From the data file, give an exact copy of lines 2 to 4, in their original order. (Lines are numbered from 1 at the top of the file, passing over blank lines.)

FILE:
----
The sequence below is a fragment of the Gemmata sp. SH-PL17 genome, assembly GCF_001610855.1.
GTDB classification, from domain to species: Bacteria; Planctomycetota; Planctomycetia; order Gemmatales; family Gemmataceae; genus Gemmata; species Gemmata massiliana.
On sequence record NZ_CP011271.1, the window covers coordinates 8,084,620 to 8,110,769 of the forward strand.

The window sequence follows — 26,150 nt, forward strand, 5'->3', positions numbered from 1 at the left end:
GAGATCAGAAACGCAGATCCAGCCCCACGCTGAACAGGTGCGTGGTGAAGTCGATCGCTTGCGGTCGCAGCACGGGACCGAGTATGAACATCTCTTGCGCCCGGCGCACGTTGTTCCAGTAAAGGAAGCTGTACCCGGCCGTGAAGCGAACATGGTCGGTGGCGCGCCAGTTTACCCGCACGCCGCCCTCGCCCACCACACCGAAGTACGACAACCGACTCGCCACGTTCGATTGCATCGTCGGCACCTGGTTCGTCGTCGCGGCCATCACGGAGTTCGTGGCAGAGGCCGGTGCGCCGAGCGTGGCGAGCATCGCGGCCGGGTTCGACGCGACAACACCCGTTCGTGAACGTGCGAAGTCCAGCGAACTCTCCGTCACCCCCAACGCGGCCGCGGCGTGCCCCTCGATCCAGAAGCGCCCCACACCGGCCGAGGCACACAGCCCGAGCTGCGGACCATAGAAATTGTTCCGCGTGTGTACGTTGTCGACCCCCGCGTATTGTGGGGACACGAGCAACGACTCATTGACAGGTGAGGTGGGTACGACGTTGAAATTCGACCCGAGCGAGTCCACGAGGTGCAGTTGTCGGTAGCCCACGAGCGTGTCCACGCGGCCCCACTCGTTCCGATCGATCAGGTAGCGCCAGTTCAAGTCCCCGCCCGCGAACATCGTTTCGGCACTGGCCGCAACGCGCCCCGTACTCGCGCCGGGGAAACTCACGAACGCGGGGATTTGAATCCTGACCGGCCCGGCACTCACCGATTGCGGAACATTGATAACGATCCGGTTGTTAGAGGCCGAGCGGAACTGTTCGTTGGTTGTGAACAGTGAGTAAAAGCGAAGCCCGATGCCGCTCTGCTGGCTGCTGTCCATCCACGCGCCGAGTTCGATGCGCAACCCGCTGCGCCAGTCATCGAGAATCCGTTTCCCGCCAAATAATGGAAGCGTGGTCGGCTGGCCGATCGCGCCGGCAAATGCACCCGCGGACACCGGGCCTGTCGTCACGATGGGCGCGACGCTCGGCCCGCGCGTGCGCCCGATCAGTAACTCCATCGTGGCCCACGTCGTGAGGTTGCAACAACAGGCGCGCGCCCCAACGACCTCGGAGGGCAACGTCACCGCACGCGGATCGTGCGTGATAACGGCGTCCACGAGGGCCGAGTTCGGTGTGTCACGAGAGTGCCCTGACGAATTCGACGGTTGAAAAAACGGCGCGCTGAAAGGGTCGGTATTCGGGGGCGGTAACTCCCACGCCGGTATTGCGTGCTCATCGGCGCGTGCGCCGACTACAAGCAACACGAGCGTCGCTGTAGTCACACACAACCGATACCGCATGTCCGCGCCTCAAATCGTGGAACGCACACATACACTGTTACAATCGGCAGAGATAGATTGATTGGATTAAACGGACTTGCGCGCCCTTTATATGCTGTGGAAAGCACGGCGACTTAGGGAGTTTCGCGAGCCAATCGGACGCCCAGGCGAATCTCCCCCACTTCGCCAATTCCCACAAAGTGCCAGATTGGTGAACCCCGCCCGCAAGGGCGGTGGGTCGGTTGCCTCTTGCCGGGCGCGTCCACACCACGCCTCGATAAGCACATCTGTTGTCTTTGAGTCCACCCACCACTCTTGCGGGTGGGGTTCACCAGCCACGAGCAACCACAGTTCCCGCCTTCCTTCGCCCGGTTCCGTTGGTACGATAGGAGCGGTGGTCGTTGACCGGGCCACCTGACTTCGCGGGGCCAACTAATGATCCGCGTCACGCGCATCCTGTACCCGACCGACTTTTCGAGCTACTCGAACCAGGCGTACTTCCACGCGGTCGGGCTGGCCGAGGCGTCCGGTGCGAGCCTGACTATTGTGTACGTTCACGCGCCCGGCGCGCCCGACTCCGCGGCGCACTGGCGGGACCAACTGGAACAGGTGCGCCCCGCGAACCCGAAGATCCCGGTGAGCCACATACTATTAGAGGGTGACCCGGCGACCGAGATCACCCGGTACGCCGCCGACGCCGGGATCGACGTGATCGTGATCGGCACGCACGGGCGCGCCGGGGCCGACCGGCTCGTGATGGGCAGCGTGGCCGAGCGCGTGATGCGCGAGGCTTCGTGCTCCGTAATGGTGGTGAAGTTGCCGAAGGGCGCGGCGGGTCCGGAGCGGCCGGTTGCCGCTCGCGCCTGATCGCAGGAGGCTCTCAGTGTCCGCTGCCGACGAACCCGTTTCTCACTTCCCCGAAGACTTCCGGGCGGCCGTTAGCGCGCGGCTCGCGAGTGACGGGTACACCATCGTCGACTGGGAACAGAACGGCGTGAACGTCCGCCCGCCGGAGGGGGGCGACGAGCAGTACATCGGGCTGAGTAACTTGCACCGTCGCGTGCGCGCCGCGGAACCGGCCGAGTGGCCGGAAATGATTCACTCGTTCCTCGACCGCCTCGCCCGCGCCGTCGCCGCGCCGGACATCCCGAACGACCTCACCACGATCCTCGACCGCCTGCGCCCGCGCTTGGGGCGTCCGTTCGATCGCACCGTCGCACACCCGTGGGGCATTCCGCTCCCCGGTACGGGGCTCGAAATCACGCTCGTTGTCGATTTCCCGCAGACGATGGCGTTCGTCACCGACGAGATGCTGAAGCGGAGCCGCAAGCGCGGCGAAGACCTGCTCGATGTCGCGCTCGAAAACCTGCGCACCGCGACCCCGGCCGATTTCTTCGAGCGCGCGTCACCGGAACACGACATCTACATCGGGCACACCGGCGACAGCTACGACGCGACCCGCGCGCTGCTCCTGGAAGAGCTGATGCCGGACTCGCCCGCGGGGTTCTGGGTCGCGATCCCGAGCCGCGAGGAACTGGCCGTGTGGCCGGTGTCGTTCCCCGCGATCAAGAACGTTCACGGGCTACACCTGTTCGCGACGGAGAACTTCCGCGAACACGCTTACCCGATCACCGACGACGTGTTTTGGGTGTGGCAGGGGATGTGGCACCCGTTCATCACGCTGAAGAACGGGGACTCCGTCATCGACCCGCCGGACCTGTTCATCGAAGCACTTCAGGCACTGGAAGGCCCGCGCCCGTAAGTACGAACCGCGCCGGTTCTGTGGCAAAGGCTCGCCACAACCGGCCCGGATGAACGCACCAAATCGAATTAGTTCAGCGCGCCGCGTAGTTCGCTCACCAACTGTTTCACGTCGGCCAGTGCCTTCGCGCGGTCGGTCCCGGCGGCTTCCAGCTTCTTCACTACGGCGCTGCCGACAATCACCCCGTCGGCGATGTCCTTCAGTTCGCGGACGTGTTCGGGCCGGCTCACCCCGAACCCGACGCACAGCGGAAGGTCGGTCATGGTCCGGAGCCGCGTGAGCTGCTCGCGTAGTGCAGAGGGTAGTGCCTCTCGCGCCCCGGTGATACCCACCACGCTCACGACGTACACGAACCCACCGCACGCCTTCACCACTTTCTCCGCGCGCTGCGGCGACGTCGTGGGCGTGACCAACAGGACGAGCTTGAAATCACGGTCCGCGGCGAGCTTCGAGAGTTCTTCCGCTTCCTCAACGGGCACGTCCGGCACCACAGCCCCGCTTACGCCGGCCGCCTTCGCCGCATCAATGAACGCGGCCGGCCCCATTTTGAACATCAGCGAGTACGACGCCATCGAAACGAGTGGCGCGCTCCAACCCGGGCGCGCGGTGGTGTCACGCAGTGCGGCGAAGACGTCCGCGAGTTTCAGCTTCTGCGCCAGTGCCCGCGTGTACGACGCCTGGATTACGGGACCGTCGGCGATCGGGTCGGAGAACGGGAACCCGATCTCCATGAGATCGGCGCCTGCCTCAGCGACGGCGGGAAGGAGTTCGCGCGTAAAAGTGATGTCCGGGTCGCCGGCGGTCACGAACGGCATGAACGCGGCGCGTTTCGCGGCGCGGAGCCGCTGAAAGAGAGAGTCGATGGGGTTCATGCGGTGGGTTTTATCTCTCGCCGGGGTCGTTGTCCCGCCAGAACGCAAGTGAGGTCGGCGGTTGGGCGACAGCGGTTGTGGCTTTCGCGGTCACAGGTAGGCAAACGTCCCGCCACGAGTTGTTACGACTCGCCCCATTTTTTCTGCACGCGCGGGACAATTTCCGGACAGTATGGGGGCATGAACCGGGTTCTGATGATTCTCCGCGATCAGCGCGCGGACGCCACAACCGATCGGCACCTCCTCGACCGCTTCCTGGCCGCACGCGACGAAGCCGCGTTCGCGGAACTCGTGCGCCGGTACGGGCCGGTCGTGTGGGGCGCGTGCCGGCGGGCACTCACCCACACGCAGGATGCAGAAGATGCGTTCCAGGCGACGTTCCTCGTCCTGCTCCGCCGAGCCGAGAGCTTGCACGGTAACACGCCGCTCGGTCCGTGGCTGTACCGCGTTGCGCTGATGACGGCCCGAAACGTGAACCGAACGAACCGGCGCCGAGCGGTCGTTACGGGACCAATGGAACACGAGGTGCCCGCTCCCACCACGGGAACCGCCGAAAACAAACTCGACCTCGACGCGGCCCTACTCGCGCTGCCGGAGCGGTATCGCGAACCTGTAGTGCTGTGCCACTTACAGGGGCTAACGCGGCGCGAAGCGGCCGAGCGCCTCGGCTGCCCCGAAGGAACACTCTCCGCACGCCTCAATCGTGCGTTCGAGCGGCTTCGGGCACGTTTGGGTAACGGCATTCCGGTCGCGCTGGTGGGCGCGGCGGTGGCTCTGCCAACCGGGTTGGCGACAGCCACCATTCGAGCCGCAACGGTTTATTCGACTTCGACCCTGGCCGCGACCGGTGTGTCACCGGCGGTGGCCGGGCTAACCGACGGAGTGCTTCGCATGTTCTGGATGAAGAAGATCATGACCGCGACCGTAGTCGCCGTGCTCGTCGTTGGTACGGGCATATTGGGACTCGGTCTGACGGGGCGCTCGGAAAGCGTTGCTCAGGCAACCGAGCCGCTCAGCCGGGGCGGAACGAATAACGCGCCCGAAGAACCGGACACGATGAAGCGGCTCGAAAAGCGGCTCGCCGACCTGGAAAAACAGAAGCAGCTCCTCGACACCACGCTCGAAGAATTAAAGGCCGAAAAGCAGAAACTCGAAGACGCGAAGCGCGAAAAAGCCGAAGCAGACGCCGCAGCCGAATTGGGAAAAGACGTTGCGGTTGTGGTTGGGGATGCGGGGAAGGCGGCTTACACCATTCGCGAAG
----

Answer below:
GTDB classification, from domain to species: Bacteria; Planctomycetota; Planctomycetia; order Gemmatales; family Gemmataceae; genus Gemmata; species Gemmata massiliana.
On sequence record NZ_CP011271.1, the window covers coordinates 8,084,620 to 8,110,769 of the forward strand.

The window sequence follows — 26,150 nt, forward strand, 5'->3', positions numbered from 1 at the left end: